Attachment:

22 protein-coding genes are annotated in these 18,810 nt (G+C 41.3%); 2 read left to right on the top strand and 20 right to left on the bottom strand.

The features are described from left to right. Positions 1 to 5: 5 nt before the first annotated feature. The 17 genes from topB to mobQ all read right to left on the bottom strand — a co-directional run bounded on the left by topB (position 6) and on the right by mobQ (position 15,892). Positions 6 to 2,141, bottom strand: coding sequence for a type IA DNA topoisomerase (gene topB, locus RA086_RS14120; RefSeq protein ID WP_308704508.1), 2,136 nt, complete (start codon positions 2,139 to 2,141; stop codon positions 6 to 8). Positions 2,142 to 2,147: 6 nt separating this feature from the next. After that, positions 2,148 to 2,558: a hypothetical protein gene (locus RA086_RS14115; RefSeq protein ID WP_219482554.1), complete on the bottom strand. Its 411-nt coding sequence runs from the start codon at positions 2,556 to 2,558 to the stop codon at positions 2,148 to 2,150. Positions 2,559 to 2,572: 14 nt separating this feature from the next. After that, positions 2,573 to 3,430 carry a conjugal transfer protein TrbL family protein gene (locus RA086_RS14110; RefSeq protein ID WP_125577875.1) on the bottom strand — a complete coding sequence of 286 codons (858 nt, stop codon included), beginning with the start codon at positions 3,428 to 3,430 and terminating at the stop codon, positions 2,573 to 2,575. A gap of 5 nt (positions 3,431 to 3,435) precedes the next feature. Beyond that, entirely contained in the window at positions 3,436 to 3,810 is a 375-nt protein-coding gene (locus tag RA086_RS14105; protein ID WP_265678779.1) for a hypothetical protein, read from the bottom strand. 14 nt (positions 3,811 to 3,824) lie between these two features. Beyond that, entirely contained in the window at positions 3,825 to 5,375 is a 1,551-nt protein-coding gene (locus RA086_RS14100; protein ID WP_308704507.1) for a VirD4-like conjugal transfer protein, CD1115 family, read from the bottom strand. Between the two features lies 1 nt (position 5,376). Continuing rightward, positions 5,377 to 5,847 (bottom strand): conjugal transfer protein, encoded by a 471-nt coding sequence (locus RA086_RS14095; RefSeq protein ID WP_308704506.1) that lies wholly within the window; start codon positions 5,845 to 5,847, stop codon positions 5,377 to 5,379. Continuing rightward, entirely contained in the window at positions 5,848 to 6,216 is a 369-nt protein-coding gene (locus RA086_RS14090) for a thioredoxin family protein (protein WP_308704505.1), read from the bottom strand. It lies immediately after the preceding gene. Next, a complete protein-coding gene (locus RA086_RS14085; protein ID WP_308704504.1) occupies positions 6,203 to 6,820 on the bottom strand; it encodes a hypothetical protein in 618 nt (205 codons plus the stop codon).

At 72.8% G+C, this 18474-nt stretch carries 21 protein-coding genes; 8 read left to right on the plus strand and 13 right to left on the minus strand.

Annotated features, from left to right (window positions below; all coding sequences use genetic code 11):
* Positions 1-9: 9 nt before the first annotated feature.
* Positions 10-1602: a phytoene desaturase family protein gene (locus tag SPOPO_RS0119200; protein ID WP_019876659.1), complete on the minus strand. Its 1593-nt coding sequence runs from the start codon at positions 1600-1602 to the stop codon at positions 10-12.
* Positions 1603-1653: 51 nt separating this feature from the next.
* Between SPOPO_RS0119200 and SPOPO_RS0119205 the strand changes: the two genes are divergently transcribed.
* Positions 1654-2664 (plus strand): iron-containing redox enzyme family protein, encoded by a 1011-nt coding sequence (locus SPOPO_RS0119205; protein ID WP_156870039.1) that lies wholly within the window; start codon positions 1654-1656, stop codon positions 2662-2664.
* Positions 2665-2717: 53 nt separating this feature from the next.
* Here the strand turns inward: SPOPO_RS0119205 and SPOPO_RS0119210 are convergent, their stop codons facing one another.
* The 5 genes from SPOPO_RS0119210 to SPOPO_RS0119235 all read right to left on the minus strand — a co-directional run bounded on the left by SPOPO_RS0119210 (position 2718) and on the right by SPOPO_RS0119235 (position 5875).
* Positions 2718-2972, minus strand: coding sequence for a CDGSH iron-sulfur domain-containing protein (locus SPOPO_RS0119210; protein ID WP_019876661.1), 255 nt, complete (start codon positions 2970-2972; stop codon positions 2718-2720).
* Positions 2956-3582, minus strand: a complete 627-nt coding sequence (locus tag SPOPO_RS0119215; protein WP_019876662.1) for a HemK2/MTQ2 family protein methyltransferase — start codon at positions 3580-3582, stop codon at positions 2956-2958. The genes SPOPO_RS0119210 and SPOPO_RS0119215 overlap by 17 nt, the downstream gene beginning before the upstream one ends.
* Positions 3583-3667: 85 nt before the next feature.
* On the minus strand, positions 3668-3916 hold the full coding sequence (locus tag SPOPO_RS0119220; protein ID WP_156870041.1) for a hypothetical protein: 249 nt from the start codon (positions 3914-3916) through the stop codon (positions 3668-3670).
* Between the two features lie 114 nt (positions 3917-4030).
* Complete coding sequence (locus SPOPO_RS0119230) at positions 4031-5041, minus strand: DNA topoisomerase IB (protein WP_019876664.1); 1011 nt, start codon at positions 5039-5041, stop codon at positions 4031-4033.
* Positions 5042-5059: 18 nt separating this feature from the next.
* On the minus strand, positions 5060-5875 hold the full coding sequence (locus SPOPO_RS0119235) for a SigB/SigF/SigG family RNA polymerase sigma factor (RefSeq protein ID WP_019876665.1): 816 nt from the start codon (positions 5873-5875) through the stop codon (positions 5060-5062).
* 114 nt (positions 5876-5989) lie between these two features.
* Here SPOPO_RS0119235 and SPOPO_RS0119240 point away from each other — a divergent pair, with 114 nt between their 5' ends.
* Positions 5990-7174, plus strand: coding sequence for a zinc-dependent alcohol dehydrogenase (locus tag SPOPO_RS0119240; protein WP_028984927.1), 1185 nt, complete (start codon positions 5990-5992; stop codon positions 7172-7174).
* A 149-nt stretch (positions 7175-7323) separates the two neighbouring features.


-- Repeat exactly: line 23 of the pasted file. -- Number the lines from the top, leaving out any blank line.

* Positions 5990-7174, plus strand: coding sequence for a zinc-dependent alcohol dehydrogenase (locus tag SPOPO_RS0119240; protein WP_028984927.1), 1185 nt, complete (start codon positions 5990-5992; stop codon positions 7172-7174).